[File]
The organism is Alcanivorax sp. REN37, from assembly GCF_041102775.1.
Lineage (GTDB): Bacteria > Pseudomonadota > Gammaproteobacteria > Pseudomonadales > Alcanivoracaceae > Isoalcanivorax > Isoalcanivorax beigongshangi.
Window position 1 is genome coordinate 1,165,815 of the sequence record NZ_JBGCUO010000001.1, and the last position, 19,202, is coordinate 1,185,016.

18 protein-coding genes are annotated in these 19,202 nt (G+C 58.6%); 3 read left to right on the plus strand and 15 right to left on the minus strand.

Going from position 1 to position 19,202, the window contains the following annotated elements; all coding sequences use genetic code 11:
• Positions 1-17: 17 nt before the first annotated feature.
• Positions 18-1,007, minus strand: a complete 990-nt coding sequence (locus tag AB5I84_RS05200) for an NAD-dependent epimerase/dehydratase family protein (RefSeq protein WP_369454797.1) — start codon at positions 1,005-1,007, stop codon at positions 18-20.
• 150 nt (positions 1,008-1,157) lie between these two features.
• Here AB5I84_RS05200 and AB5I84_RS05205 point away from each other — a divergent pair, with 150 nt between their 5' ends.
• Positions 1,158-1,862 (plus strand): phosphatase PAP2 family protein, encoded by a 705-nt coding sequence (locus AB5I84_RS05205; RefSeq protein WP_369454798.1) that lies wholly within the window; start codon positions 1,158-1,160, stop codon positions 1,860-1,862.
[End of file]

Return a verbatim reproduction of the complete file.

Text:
The organism is Alcanivorax sp. REN37, from assembly GCF_041102775.1.
Lineage (GTDB): Bacteria > Pseudomonadota > Gammaproteobacteria > Pseudomonadales > Alcanivoracaceae > Isoalcanivorax > Isoalcanivorax beigongshangi.
Window position 1 is genome coordinate 1,165,815 of the sequence record NZ_JBGCUO010000001.1, and the last position, 19,202, is coordinate 1,185,016.

18 protein-coding genes are annotated in these 19,202 nt (G+C 58.6%); 3 read left to right on the plus strand and 15 right to left on the minus strand.

Going from position 1 to position 19,202, the window contains the following annotated elements; all coding sequences use genetic code 11:
• Positions 1-17: 17 nt before the first annotated feature.
• Positions 18-1,007, minus strand: a complete 990-nt coding sequence (locus tag AB5I84_RS05200) for an NAD-dependent epimerase/dehydratase family protein (RefSeq protein WP_369454797.1) — start codon at positions 1,005-1,007, stop codon at positions 18-20.
• 150 nt (positions 1,008-1,157) lie between these two features.
• Here AB5I84_RS05200 and AB5I84_RS05205 point away from each other — a divergent pair, with 150 nt between their 5' ends.
• Positions 1,158-1,862 (plus strand): phosphatase PAP2 family protein, encoded by a 705-nt coding sequence (locus AB5I84_RS05205; RefSeq protein WP_369454798.1) that lies wholly within the window; start codon positions 1,158-1,160, stop codon positions 1,860-1,862.